OpinionIsrael-Palestinian Conflict

Area C of the ‘West Bank,’ EU hypocrisy and double standards

Europe cannot maintain its status of witness to the Oslo Accords while at the same time systematically undermining and encouraging the Palestinians to violate them.

The Oslo Accords Map of the West Bank, 1995 (Area C is in gray). Source: Center for Israel Education.
The Oslo Accords Map of the West Bank, 1995 (Area C is in gray). Source: Center for Israel Education.
Alan Baker (JCPA)
Alan Baker
Amb. Alan Baker is director of the Institute for Contemporary Affairs at the Jerusalem Center for Public Affairs.

Recent policy decisions by the European Union regarding the Israeli-Palestinian dispute demonstrate profound contradictions, double standards and hypocrisy.

Being signatories as witnesses to the 1991-93 Oslo Accords between Israel and the PLO, together with the United States, Russia, Norway and Egypt, the European Union took upon itself a responsibility to encourage the parties to observe the obligations and commitments contained in the Accords and ensure that they would be duly honored by the parties.

By the same logic, one would expect that those witnesses, all highly involved and active stakeholders in the Middle East peace process, would meticulously ensure that they themselves honored the agreements and refrained from any action that could undermine or frustrate them. That they would seek to assist the parties to fulfill their respective commitments pursuant to the Accords, and not encourage one of the parties to violate those commitments.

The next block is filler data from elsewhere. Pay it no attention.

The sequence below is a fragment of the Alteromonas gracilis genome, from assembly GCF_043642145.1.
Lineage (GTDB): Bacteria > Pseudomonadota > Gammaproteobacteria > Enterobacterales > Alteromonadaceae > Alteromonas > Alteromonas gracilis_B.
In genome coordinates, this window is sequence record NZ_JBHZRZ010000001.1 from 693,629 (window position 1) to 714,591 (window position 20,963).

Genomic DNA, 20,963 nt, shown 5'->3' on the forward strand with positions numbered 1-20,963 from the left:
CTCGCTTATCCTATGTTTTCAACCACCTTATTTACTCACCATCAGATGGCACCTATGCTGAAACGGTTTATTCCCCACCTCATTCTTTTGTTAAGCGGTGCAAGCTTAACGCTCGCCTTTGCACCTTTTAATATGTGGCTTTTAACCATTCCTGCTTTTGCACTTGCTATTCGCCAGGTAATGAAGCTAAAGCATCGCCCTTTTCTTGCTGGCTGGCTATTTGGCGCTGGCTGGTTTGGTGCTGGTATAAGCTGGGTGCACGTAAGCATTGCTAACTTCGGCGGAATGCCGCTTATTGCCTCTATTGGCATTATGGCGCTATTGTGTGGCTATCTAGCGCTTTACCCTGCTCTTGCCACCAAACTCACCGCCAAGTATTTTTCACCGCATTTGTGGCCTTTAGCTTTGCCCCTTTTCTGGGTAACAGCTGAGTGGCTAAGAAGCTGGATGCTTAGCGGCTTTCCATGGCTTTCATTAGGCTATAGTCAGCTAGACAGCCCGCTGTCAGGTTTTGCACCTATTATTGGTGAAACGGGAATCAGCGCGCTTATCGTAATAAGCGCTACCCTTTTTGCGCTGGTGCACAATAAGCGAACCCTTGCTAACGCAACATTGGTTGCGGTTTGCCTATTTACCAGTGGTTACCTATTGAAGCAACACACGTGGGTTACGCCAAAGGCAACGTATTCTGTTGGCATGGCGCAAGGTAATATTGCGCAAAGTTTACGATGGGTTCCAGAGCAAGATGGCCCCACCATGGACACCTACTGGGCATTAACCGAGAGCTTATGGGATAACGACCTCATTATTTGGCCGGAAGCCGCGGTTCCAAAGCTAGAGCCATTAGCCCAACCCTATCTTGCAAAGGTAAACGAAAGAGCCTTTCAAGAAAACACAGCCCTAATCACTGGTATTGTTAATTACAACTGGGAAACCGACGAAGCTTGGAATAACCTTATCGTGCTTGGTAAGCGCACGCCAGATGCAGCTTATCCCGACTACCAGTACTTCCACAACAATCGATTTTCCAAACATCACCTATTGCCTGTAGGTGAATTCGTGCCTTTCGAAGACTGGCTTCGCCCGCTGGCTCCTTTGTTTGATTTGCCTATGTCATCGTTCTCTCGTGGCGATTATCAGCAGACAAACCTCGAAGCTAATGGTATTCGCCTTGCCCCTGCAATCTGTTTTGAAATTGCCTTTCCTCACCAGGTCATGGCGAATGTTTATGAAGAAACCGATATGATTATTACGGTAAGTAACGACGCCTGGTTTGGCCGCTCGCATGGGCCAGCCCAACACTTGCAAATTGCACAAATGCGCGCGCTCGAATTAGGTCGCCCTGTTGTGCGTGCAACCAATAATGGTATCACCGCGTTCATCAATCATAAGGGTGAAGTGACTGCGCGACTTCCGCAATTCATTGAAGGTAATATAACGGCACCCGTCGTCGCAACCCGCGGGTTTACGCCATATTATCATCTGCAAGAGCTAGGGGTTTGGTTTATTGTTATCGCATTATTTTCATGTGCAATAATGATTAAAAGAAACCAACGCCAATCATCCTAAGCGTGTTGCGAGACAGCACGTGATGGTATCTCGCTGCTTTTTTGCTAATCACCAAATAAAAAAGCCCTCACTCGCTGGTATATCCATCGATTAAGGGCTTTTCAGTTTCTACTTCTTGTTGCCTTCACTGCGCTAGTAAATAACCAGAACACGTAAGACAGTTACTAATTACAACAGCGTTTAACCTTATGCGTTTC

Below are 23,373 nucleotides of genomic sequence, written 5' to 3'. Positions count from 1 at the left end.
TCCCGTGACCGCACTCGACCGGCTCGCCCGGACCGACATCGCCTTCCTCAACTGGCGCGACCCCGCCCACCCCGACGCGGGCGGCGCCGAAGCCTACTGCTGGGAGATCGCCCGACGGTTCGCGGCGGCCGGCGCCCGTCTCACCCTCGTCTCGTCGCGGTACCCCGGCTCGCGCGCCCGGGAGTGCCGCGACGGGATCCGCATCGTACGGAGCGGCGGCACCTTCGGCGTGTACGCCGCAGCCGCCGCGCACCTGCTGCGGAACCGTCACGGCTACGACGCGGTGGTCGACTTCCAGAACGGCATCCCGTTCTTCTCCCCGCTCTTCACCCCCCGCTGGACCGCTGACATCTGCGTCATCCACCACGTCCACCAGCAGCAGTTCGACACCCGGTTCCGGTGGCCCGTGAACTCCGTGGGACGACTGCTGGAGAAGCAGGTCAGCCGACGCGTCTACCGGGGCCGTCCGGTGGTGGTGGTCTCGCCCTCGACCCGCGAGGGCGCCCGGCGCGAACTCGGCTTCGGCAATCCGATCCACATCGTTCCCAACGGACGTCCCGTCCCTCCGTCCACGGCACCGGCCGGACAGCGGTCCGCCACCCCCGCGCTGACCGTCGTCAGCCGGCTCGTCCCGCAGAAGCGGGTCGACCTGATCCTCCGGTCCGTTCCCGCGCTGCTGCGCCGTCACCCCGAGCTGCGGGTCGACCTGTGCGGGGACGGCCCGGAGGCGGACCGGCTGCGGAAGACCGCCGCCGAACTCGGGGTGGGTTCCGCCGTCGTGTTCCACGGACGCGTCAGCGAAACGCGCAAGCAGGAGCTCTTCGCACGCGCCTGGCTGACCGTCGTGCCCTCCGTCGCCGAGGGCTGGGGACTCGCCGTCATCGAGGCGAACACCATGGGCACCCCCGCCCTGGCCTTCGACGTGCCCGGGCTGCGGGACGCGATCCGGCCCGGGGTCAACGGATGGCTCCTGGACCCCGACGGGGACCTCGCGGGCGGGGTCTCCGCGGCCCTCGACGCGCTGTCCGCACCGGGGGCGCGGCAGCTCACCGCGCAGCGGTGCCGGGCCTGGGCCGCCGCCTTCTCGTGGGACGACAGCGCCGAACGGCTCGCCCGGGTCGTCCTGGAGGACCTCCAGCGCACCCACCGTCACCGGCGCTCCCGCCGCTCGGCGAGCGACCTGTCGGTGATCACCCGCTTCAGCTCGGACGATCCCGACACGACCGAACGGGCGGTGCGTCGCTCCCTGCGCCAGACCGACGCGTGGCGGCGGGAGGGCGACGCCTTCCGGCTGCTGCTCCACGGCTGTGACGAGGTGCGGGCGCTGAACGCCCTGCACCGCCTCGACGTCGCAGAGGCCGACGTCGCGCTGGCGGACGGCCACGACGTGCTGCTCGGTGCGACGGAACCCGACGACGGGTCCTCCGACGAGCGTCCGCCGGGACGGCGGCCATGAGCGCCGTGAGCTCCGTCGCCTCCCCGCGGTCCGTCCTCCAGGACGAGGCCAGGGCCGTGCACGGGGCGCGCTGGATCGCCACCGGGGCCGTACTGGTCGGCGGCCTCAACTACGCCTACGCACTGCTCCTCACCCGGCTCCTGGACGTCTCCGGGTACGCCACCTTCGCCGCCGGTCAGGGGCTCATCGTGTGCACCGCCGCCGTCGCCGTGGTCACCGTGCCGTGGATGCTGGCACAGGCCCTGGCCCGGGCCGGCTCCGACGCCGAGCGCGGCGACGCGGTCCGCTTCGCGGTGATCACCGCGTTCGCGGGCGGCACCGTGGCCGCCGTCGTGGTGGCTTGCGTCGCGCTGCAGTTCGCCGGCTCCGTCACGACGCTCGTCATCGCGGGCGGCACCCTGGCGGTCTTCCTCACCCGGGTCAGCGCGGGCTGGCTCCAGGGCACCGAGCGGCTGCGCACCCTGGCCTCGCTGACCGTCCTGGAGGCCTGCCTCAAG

This is the obvious responsibility of a witness to such a vital international instrument. Otherwise, why would the European Union or any of the other witnesses have signed the Accords?

Regrettably, however, the European Union is assisting the Palestinian leadership to violate the Oslo Accords by encouraging and financing unauthorized development projects and building in that part of Judea and Samaria under the control and jurisdiction of Israel.

The governance of Area C

In the 1993-95 Oslo II Accords, the PLO and Israel agreed to divide the governance of the territories pending the outcome of negotiations on their permanent status. They agreed that the parts of the territory heavily populated by Palestinians—denominated as Areas A and B—would be under the jurisdiction and control of a “Palestinian Authority” established by the parties for that purpose. They also agreed that the remaining parts of the territory, containing Israeli population centers and military installations—denominated as Area C—would be under the exclusive military and civilian control and jurisdiction of Israel.

The Oslo Accords Map of the West Bank, 1995 (Area C is in gray). Source: Center for Israel Education.

They agreed that in their respective areas of control and jurisdiction, each party would legislate and govern according to its own procedures, laws, regulations and orders, including the areas of planning, zoning, and construction.1